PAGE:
Jeremy Beckwith: Lowering expectations can lead to greater success

AS WITH football managers, the ability of politicians to keep their jobs can be defined by the formula: Success = Outcome minus Expectations.

A year ago, George Osborne set out his plans for getting the UK public finances on to a more secure footing. To counteract the Treasury’s longstanding record of over-optimism in forecasting trends in the UK economy, he set up the Office for Budget Responsibility (OBR) as an independent body to give greater credibility to his plans, believing that they would adopt a less rosy view of the world.

Then he went further and gave himself a target of eliminating the structural budget deficit in five years, but his actual plans were forecast to achieve this in four years. His aim in all this was to maximise the expectation of the pain required in his deficit reduction plan and so minimise his chances of his plan not achieving their goals by the time of the next election.

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He was trying very hard to ensure that the economy and the reduction in the budget deficit actually came in better than expected in the later years of this Parliament, leaving him some scope for reining back on spending cuts or cutting taxes just before the May 2015 election.

The last year has not been kind to him. First the performance of the global economy has been much worse than was expected a year ago – this is not just the result of the mess in Europe, but also much weaker growth in the US and high food price inflation in many developing economies forcing them to slow their economies by raising interest rates – and this has contributed to a weaker than expected UK economy, making the job of reducing the deficit even more difficult. Second, the OBR made some key assumptions in its work that in hindsight were still too optimistic. They took the view that much of the reduction in tax revenues suffered in 2009 and 2010 was cyclical and thus short term rather than structural and so long term. Thus, they had tax revenues recovering quite sharply once growth got going again. This year’s deficit forecast is close to target, because there was little growth expected But the deficit forecasts for the next few years have had to be increased to account for weaker world growth, and the OBR’s recognition that tax revenues from the banking system will not bounce back as fast due to the ongoing crisis and that weak productivity growth is likely to mean a slower rate of reduction in the jobless rate.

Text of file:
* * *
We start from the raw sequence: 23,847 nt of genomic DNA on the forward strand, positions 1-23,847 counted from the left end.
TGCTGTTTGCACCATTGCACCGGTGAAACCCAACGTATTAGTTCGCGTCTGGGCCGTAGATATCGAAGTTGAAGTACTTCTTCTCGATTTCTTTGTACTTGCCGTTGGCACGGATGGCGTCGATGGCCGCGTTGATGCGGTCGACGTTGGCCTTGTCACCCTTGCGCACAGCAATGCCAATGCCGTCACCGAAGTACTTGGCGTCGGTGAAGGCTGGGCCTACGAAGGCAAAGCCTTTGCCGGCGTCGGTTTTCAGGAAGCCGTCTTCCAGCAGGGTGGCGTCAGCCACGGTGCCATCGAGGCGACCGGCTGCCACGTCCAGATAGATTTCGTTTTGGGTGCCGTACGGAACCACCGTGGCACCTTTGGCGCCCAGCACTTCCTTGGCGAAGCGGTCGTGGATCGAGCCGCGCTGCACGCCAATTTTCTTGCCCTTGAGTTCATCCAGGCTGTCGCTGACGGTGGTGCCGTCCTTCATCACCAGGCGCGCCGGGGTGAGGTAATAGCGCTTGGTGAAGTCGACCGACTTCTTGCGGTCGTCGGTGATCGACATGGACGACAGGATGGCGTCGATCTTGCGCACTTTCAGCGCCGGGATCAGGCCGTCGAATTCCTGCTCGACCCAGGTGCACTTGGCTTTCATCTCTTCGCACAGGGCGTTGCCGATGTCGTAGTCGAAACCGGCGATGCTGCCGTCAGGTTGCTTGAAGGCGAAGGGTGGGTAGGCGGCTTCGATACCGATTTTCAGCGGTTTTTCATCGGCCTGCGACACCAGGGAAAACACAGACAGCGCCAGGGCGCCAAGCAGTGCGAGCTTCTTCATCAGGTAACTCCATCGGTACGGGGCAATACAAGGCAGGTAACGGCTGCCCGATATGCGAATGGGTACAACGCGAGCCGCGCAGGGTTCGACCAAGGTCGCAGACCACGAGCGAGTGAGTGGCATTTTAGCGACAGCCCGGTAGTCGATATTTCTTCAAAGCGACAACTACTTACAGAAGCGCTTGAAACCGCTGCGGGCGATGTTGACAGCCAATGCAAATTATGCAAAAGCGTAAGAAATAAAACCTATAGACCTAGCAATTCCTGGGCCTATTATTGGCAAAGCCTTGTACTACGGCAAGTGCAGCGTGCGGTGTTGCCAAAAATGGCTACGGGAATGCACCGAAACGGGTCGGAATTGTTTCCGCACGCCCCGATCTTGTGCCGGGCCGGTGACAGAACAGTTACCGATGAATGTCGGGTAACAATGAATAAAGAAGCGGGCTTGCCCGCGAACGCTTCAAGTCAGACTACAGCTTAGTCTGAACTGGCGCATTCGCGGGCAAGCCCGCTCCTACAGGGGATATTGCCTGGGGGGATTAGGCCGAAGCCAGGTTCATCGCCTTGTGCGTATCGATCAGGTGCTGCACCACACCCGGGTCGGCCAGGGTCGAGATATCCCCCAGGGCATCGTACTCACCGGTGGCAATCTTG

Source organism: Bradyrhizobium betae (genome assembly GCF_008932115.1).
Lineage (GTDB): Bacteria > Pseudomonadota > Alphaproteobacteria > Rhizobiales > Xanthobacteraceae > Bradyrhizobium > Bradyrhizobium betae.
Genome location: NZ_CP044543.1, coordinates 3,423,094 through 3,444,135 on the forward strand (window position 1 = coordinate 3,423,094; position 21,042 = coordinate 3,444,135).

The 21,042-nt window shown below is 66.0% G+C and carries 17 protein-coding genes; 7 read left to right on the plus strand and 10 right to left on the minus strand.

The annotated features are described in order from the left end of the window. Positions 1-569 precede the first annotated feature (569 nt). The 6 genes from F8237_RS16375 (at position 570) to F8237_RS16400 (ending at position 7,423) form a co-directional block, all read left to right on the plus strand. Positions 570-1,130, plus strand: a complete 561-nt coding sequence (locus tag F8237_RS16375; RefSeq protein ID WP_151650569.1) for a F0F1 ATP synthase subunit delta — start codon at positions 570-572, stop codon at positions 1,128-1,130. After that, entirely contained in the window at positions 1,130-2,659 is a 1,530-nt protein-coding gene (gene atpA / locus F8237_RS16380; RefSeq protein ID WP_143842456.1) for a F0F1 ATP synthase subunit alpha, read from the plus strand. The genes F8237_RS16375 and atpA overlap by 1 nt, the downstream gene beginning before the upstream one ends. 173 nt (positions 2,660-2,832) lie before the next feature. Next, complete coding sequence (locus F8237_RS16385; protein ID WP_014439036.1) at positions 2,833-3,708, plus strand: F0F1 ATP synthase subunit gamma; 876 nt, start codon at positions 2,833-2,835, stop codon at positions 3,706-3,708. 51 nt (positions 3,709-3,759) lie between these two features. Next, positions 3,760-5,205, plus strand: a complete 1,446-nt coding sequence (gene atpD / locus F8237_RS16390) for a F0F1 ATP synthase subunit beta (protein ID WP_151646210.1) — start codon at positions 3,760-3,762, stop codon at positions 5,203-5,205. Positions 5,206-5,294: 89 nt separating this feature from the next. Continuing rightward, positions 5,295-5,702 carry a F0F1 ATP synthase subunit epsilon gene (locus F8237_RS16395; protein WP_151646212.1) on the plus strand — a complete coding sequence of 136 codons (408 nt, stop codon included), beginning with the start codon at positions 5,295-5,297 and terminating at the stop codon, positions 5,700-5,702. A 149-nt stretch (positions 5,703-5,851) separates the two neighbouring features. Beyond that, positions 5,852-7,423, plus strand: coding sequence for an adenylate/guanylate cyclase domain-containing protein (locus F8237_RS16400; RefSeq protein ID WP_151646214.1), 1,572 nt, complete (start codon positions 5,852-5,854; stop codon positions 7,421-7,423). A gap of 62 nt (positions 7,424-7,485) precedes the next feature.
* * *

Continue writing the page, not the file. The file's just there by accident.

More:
In his first year then, Osborne has not been seen as a success because he has had to reset expectations to an even lower level. From here though, it might just work out well for him. First, both he and Mervyn King have explicitly stated that all forecasts are dependent on the eurozone crisis being resolved fairly quickly, which is not unreasonable, and, second, that this time it could well be that the OBR’s assumptions are too pessimistic, in that they now assume that the loss of tax revenues were structural and long term and not at all cyclical and short term.

Osborne now has more pessimistic forecasts, for which he is criticised today, but which give him a greater capacity to produce a positive surprise, for which he can take credit, in a few years time.

For David Cameron, the bad luck may not be so easy to turn around. A successful resolution of the eurozone crisis requires much greater co-ordination of fiscal policy across the eurozone. This will require tighter rules and international bodies with real power – in other words deeper political union.

The UK’s economic interests are clearly best served by a resolution of the crisis, but such a resolution is not, from a Conservative perspective, in the UK’s foreign policy interests.

It re-opens the European faultline within the Conservative Party, which Cameron has worked so hard to paper over. The UK will have to make a fundamental reassessment of its policy towards Europe if the euro survives and a deeper political union results.

Such a debate has always proved to be very damaging for the Conservative Party.

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• Jeremy Beckwith is an independent economist and investment manager.